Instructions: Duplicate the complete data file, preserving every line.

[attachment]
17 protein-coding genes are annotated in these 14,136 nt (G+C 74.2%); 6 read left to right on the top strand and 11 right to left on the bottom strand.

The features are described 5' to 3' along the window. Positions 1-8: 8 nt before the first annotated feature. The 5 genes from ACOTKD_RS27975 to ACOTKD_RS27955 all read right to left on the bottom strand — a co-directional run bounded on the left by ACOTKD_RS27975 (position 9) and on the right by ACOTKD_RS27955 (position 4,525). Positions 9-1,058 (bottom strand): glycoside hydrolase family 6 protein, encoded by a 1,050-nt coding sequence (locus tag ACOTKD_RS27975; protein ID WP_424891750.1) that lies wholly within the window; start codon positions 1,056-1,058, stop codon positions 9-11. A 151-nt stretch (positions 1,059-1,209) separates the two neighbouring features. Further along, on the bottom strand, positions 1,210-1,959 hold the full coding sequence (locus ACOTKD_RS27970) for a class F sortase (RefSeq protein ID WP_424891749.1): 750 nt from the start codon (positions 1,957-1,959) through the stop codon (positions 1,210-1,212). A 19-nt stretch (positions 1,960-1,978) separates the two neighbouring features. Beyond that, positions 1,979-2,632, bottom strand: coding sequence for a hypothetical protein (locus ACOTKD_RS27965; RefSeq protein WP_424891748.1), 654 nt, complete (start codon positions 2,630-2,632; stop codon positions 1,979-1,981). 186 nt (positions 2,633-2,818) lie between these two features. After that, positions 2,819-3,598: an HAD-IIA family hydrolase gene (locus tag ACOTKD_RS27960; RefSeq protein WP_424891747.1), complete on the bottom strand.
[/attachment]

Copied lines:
17 protein-coding genes are annotated in these 14,136 nt (G+C 74.2%); 6 read left to right on the top strand and 11 right to left on the bottom strand.

The features are described 5' to 3' along the window. Positions 1-8: 8 nt before the first annotated feature. The 5 genes from ACOTKD_RS27975 to ACOTKD_RS27955 all read right to left on the bottom strand — a co-directional run bounded on the left by ACOTKD_RS27975 (position 9) and on the right by ACOTKD_RS27955 (position 4,525). Positions 9-1,058 (bottom strand): glycoside hydrolase family 6 protein, encoded by a 1,050-nt coding sequence (locus tag ACOTKD_RS27975; protein ID WP_424891750.1) that lies wholly within the window; start codon positions 1,056-1,058, stop codon positions 9-11. A 151-nt stretch (positions 1,059-1,209) separates the two neighbouring features. Further along, on the bottom strand, positions 1,210-1,959 hold the full coding sequence (locus ACOTKD_RS27970) for a class F sortase (RefSeq protein ID WP_424891749.1): 750 nt from the start codon (positions 1,957-1,959) through the stop codon (positions 1,210-1,212). A 19-nt stretch (positions 1,960-1,978) separates the two neighbouring features. Beyond that, positions 1,979-2,632, bottom strand: coding sequence for a hypothetical protein (locus ACOTKD_RS27965; RefSeq protein WP_424891748.1), 654 nt, complete (start codon positions 2,630-2,632; stop codon positions 1,979-1,981). 186 nt (positions 2,633-2,818) lie between these two features. After that, positions 2,819-3,598: an HAD-IIA family hydrolase gene (locus tag ACOTKD_RS27960; RefSeq protein WP_424891747.1), complete on the bottom strand.